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Video: Blood sugar regulation

Glucose is a major energy rich nutrient for every living organism.

Cells extract energy from glucose molecules by breaking them down.

The energy enables bodily functions like the blood pumping action of the heart, the formation of nerve impulses in the brain

The glucose intake depends on how often we eat

So the question is: “How is the body able to constantly produce energy from glucose as the intake of glucose is variable?”

The answer lies in the ability of the body to create an adaptative response to control the blood glucose level.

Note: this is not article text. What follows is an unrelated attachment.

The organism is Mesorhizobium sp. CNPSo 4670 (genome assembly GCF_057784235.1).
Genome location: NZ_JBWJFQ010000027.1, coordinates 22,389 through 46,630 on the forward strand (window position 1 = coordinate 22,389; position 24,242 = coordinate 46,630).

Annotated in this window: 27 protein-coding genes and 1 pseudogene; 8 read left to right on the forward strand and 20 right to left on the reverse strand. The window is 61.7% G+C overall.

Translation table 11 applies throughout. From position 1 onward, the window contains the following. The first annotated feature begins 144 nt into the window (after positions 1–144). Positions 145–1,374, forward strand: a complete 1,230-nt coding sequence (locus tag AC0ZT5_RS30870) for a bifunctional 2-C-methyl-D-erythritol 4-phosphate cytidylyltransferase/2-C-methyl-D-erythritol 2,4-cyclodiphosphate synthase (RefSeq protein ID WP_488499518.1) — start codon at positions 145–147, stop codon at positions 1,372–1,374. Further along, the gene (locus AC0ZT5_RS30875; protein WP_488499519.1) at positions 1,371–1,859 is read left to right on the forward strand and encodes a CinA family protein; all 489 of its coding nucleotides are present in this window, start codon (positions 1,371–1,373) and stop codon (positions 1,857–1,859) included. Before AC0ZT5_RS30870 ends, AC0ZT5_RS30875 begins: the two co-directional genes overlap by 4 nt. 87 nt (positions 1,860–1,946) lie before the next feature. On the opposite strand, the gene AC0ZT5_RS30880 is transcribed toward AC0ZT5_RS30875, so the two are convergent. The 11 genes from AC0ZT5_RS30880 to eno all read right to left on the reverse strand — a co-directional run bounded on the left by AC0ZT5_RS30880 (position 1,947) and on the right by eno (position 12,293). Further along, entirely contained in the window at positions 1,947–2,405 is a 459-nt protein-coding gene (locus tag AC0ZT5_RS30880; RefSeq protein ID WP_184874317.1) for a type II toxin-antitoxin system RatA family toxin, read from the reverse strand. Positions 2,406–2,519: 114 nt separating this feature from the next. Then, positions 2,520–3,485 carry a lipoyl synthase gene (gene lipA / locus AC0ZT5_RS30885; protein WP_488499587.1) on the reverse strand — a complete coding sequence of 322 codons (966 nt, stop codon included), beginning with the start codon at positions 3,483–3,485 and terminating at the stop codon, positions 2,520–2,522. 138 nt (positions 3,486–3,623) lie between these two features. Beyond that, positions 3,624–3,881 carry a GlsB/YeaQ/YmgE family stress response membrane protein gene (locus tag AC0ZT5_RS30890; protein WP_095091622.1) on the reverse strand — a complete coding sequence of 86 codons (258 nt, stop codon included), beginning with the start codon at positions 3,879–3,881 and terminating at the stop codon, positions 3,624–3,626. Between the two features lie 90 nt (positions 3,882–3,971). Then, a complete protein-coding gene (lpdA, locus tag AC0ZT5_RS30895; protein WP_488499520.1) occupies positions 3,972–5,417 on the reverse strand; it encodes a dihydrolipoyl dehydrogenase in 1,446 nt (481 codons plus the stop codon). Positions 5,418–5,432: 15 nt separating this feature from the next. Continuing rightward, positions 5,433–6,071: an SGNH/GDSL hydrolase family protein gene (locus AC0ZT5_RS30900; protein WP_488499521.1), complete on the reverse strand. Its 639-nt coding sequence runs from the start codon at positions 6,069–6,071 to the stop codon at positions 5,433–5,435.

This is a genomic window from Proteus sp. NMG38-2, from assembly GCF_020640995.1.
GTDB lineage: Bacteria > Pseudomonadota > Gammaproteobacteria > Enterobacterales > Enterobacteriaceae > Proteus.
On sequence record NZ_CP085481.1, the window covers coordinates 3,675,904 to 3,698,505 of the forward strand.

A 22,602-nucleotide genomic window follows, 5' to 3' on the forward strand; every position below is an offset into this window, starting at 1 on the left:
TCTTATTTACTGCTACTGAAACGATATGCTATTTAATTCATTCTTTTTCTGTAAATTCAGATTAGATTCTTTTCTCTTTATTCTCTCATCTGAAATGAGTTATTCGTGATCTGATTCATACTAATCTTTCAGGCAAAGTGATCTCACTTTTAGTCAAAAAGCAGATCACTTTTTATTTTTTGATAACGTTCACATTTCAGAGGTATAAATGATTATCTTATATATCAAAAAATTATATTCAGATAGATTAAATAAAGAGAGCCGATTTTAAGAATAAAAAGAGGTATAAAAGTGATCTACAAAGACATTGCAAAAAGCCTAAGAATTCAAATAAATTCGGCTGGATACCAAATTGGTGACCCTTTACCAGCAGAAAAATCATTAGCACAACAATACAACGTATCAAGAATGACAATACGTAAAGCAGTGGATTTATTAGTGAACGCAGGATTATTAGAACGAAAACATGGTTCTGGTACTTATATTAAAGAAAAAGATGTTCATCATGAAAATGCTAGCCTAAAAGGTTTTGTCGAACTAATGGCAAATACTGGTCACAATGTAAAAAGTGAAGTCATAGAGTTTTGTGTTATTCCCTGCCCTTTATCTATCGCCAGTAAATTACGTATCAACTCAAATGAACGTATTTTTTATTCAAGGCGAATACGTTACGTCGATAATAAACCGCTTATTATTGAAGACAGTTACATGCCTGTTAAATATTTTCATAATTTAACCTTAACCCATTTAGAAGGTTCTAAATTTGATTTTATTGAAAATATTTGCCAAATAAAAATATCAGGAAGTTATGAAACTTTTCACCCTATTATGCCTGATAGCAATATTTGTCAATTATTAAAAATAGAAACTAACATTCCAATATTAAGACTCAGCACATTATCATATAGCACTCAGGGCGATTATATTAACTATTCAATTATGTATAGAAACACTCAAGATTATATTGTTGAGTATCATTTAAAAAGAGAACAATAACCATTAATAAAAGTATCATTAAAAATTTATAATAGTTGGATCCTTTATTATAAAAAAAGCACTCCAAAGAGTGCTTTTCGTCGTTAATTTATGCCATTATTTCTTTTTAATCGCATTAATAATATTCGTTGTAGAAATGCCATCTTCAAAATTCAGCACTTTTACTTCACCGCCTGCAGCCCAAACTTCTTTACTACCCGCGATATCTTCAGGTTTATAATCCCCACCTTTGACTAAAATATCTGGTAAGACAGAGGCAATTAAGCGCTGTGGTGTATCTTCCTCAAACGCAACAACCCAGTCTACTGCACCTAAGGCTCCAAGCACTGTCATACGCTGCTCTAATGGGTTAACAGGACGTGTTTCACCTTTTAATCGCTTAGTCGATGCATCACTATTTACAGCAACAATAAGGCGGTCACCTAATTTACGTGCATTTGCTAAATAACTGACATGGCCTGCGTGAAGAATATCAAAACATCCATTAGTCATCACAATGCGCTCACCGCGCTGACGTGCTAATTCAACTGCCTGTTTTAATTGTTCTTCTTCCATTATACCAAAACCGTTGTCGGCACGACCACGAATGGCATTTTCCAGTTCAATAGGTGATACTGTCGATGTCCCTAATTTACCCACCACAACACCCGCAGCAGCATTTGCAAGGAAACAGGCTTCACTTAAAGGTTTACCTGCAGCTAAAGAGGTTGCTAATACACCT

When the blood glucose level increases after a meal, the pancreas releases a hormone called insulin which is hypoglycemic.

Insulin acts on these following target cells

  • liver cells
  • muscle cells
  • adipose/fat cells

Insulin stimulated cells increase the uptake of glucose that will be further broken down or stored.

As a consequence, the blood glucose level falls and returns to normal.


Between meals, the blood glucose level remains steady due to an opposite mechanism that takes over.

Glucagon is released from the pancreas as the blood glucose level falls.

Glucagon stimulates the liver to break down glycogen into glucose in order to raise the blood glucose level.

Insulin and glucagon are antagonist hormones acting together to keep the blood glucose level steady.

Such a property of regulation is commonly referred to as Glucose Homeostasis.

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